Examining The Impact of Party Positions and Class Voting in 15 Western Democracies: A Pooled Analysis
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Oxford : Oxford University Press
InEvans, G.; Graaf, N.D. de (ed.), Political Choice Matters :Examining Social and Political Change in Cross-National Perspective, pp. 46
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Graaf, N.D. de
Politicologie t/m 2019
Evans, G.; Graaf, N.D. de (ed.), Political Choice Matters :Examining Social and Political Change in Cross-National Perspective
SubjectDistributional Conflicts in a Globalizing World: Consequences for State-Market-Civil Society Arrangements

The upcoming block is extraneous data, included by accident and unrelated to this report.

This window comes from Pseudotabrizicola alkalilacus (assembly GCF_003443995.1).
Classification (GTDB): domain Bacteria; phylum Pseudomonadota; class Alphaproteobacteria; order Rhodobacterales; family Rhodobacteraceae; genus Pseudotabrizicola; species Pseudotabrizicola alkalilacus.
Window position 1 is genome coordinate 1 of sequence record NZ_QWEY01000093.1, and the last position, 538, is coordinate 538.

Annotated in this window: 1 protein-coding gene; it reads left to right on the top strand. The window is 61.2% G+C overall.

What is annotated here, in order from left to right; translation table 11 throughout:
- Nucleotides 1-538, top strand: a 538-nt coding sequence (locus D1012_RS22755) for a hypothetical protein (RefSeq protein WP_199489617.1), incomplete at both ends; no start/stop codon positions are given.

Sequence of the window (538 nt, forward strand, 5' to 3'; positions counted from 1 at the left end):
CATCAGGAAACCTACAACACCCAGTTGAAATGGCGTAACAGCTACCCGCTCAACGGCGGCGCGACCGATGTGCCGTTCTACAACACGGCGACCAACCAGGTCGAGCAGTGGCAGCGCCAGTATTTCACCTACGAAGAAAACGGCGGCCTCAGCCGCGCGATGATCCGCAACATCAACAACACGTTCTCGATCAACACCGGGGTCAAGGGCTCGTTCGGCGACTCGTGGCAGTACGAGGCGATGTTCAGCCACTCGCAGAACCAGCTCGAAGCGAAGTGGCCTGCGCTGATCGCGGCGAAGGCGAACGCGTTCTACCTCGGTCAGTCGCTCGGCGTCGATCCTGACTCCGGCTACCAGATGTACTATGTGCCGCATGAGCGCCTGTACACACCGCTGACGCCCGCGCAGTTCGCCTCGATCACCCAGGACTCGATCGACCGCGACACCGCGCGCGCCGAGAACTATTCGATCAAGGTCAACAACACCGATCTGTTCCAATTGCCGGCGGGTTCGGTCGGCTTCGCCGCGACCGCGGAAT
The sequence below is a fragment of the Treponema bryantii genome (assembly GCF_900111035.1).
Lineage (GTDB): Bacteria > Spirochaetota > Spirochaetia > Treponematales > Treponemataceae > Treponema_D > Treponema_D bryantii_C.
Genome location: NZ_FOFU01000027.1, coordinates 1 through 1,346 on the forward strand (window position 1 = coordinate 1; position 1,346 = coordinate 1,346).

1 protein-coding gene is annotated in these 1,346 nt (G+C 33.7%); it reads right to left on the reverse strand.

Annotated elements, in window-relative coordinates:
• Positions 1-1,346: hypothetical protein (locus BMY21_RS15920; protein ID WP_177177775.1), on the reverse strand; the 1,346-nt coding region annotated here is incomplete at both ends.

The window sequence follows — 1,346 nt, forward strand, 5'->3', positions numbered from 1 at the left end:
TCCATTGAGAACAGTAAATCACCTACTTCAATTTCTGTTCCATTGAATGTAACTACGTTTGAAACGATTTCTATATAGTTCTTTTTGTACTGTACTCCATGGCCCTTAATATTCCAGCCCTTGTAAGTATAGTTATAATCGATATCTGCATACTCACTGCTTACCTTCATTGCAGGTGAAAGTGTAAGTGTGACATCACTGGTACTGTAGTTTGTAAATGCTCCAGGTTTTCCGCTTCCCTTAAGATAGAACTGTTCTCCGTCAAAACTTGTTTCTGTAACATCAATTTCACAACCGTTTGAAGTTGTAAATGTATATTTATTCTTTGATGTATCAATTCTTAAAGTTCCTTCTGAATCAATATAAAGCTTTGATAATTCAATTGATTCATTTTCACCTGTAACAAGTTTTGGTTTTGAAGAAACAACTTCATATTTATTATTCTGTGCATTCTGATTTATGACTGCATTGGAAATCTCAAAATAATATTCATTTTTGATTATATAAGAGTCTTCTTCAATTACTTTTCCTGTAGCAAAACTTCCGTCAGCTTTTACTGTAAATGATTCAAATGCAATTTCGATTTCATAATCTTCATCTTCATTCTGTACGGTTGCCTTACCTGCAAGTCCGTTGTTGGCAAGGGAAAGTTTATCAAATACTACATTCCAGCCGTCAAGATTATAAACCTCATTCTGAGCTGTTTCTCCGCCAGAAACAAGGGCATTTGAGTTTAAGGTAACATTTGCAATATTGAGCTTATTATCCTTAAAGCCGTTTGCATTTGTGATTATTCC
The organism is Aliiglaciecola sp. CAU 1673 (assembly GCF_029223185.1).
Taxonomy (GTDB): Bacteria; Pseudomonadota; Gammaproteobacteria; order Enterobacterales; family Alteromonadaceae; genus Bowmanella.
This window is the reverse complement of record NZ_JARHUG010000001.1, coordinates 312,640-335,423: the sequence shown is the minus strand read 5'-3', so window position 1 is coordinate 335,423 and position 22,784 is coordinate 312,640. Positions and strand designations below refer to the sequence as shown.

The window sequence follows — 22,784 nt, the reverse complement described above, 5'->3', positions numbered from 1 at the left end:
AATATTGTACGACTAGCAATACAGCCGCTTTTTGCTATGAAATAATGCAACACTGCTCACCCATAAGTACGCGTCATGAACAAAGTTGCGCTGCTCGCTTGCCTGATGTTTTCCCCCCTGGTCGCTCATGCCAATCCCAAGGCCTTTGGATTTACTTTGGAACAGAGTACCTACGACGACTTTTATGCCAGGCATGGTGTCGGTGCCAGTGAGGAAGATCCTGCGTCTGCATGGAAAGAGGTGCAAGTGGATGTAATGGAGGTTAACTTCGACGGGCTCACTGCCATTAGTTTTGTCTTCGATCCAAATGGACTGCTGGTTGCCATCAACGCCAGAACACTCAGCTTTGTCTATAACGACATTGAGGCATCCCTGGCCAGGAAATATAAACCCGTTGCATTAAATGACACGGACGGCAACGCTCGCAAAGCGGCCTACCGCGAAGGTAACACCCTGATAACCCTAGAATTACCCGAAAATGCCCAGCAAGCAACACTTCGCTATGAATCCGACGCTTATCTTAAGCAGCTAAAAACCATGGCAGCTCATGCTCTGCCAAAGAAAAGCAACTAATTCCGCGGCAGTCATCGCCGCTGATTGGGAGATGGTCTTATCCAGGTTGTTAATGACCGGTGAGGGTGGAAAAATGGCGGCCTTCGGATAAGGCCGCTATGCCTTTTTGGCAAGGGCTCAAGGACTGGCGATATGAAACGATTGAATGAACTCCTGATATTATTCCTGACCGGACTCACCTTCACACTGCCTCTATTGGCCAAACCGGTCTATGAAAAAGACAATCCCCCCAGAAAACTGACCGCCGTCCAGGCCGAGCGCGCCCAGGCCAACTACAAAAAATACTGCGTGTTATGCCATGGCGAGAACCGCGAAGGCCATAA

Studies that explain class voting have often focused on ‘bottom-up” social factors, but paid little attention to ‘top-down’ political factors. In this chapter, we argue that party positions on left-right ideology affect the strength of class voting. We test this thesis by estimating the impact of Left-Right party positions on the class-vote association through a Two-Step Hierarchical analysis of pooled data from Australia, the United States and 13 countries in Western-Europe (1960-2005) supplemented with data from the Comparative Manifesto Project. Although there is a general trend for class voting to decline over time, partially accounted for by the impact of education, we find that most variation in class voting does not take the form of a linear decline. The ideological positions of left-wing parties alone do not have any effect, but the polarization of parties along the left-right dimension is associated with substantially higher levels of class voting.
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